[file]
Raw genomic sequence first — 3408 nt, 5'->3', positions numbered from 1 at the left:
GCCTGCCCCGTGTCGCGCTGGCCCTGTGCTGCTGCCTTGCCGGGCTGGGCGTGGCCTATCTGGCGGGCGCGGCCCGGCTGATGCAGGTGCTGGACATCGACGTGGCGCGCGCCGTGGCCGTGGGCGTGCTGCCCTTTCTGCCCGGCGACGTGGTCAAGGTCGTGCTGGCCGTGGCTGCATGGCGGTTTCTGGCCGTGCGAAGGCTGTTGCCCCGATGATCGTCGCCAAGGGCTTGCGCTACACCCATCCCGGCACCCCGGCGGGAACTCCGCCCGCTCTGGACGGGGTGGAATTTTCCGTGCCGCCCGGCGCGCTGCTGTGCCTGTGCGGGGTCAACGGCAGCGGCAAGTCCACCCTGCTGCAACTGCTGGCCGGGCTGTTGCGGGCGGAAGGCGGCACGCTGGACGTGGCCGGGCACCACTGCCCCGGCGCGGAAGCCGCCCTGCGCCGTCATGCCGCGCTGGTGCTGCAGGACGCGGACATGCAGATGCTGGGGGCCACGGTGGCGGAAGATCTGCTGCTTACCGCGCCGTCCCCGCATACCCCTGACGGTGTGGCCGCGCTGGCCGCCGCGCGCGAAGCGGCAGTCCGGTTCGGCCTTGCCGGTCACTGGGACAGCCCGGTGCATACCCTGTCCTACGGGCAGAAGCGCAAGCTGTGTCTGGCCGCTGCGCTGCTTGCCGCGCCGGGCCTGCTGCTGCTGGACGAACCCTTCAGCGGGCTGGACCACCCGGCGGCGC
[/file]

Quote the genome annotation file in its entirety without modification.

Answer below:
Raw genomic sequence first — 3408 nt, 5'->3', positions numbered from 1 at the left:
GCCTGCCCCGTGTCGCGCTGGCCCTGTGCTGCTGCCTTGCCGGGCTGGGCGTGGCCTATCTGGCGGGCGCGGCCCGGCTGATGCAGGTGCTGGACATCGACGTGGCGCGCGCCGTGGCCGTGGGCGTGCTGCCCTTTCTGCCCGGCGACGTGGTCAAGGTCGTGCTGGCCGTGGCTGCATGGCGGTTTCTGGCCGTGCGAAGGCTGTTGCCCCGATGATCGTCGCCAAGGGCTTGCGCTACACCCATCCCGGCACCCCGGCGGGAACTCCGCCCGCTCTGGACGGGGTGGAATTTTCCGTGCCGCCCGGCGCGCTGCTGTGCCTGTGCGGGGTCAACGGCAGCGGCAAGTCCACCCTGCTGCAACTGCTGGCCGGGCTGTTGCGGGCGGAAGGCGGCACGCTGGACGTGGCCGGGCACCACTGCCCCGGCGCGGAAGCCGCCCTGCGCCGTCATGCCGCGCTGGTGCTGCAGGACGCGGACATGCAGATGCTGGGGGCCACGGTGGCGGAAGATCTGCTGCTTACCGCGCCGTCCCCGCATACCCCTGACGGTGTGGCCGCGCTGGCCGCCGCGCGCGAAGCGGCAGTCCGGTTCGGCCTTGCCGGTCACTGGGACAGCCCGGTGCATACCCTGTCCTACGGGCAGAAGCGCAAGCTGTGTCTGGCCGCTGCGCTGCTTGCCGCGCCGGGCCTGCTGCTGCTGGACGAACCCTTCAGCGGGCTGGACCACCCGGCGGCGC